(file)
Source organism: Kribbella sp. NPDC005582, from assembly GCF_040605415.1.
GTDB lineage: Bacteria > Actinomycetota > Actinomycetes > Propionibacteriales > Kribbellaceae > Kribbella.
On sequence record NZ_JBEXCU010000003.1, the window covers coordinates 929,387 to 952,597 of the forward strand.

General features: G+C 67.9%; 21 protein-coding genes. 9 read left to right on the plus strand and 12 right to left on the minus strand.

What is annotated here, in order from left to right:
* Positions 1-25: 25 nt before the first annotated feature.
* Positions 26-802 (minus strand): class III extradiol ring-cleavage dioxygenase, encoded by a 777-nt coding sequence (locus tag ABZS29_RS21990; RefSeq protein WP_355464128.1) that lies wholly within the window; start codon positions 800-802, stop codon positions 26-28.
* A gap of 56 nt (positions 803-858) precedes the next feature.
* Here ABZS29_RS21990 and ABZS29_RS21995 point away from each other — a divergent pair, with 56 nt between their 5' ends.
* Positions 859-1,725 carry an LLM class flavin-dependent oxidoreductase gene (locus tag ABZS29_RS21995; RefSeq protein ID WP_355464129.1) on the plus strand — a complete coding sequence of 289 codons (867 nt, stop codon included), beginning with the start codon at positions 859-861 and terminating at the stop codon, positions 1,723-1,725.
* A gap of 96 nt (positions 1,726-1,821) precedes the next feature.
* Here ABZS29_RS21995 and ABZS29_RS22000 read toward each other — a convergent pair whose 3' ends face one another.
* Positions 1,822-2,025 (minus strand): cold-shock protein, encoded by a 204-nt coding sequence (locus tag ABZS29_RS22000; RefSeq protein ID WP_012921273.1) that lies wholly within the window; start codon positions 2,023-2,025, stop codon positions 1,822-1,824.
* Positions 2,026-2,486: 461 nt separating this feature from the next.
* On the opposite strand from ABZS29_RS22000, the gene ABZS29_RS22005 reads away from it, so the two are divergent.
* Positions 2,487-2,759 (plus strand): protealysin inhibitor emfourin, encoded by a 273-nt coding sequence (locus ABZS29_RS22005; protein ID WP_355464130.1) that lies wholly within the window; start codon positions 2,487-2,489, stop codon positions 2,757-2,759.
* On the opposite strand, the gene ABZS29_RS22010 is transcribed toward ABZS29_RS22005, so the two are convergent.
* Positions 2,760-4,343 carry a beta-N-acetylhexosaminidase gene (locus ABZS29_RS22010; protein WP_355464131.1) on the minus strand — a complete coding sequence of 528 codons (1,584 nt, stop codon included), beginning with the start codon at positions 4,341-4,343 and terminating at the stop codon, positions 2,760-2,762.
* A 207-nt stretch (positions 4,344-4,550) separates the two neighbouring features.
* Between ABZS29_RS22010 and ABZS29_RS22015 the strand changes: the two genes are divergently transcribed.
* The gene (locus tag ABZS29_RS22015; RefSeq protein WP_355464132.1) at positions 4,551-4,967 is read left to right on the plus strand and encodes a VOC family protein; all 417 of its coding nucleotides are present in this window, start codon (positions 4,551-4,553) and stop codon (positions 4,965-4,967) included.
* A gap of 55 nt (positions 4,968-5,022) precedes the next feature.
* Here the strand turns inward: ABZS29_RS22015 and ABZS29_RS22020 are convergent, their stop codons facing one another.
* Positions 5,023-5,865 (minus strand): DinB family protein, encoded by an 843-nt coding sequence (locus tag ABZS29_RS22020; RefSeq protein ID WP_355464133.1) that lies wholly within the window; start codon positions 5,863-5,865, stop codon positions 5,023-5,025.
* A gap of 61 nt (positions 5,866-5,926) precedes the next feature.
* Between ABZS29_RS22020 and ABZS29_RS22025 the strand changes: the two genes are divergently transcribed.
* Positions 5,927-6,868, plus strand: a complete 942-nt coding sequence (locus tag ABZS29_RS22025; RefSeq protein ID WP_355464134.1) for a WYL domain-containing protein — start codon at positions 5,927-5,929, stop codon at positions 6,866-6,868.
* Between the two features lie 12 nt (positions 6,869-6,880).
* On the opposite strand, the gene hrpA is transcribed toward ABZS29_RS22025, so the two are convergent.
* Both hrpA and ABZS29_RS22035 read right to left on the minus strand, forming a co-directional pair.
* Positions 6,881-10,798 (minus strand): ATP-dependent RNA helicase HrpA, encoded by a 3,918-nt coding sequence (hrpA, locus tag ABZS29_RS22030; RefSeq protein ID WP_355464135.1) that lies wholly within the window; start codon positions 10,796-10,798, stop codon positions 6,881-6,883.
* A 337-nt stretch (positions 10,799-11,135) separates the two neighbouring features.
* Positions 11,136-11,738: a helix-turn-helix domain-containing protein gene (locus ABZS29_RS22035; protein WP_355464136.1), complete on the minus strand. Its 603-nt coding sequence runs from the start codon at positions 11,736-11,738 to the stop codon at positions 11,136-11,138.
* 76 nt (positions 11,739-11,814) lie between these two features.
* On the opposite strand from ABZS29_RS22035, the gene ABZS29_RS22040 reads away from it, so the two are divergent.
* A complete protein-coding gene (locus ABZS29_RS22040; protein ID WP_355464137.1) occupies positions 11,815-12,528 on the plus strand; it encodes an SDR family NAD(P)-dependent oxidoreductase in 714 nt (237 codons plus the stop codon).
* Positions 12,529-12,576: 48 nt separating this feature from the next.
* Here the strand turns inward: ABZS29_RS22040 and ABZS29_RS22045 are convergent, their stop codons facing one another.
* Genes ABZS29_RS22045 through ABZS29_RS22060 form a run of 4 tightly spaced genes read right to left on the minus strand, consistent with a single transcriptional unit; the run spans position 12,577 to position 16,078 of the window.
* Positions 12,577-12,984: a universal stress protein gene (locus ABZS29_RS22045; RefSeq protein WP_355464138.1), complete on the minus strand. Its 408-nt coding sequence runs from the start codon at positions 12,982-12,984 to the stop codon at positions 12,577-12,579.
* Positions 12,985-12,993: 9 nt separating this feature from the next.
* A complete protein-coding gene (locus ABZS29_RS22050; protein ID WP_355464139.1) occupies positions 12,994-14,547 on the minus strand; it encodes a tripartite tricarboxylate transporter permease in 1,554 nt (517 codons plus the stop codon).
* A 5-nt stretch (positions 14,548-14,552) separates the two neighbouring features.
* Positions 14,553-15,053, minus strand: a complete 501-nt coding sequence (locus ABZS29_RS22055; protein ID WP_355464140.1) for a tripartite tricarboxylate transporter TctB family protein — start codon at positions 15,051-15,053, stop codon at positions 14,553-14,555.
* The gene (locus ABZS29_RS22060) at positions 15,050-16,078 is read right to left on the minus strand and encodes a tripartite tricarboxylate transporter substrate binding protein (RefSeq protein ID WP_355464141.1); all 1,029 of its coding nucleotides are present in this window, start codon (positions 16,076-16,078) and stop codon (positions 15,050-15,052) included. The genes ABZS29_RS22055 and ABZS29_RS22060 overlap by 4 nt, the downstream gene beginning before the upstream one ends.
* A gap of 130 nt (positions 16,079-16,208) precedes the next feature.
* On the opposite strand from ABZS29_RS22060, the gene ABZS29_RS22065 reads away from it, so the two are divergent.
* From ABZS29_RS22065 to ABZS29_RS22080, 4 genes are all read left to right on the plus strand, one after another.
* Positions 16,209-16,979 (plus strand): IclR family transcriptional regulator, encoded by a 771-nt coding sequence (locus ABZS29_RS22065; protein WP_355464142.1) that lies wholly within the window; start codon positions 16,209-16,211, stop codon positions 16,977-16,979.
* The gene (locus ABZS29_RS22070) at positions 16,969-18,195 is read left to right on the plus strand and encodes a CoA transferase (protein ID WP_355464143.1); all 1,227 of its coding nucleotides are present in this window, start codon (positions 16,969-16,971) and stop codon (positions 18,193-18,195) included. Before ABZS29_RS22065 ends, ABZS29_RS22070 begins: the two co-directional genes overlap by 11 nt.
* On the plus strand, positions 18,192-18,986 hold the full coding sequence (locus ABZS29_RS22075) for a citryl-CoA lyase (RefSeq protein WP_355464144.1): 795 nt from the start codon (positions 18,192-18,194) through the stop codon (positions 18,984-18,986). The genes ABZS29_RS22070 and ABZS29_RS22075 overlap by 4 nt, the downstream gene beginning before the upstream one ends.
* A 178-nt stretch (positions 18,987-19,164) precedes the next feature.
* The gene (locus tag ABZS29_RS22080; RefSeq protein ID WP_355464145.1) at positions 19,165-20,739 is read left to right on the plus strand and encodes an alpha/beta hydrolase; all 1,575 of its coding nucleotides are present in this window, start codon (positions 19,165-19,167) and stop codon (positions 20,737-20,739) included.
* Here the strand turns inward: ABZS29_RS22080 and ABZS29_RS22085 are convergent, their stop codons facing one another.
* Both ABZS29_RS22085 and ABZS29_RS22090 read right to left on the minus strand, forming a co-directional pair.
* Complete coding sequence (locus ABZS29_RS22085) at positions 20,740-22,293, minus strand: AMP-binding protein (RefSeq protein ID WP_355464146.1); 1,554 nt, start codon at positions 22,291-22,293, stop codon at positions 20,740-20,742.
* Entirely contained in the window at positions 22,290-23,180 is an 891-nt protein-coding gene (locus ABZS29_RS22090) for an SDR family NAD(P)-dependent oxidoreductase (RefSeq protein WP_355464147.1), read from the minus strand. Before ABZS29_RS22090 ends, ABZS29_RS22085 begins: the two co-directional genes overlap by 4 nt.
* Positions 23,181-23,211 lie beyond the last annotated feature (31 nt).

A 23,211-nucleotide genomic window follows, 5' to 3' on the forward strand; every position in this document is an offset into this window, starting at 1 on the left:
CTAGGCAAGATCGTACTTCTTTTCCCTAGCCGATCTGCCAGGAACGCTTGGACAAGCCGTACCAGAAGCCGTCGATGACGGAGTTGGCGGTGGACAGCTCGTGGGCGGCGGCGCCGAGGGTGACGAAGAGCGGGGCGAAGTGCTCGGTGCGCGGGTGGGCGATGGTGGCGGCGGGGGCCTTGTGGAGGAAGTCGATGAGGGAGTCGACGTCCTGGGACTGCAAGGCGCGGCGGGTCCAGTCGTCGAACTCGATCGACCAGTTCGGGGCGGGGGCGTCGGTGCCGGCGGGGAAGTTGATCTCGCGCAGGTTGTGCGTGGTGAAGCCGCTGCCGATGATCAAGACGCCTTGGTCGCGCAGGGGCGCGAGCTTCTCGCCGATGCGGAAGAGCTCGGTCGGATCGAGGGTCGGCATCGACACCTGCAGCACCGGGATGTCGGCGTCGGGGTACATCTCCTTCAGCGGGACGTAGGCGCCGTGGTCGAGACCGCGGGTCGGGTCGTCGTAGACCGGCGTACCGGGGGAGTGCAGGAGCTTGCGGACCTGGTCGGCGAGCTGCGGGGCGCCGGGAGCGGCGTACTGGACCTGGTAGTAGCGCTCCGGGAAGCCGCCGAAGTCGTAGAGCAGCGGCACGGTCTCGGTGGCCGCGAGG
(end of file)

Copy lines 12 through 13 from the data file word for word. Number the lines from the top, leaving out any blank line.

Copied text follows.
* Here ABZS29_RS21995 and ABZS29_RS22000 read toward each other — a convergent pair whose 3' ends face one another.
* Positions 1,822-2,025 (minus strand): cold-shock protein, encoded by a 204-nt coding sequence (locus tag ABZS29_RS22000; RefSeq protein ID WP_012921273.1) that lies wholly within the window; start codon positions 2,023-2,025, stop codon positions 1,822-1,824.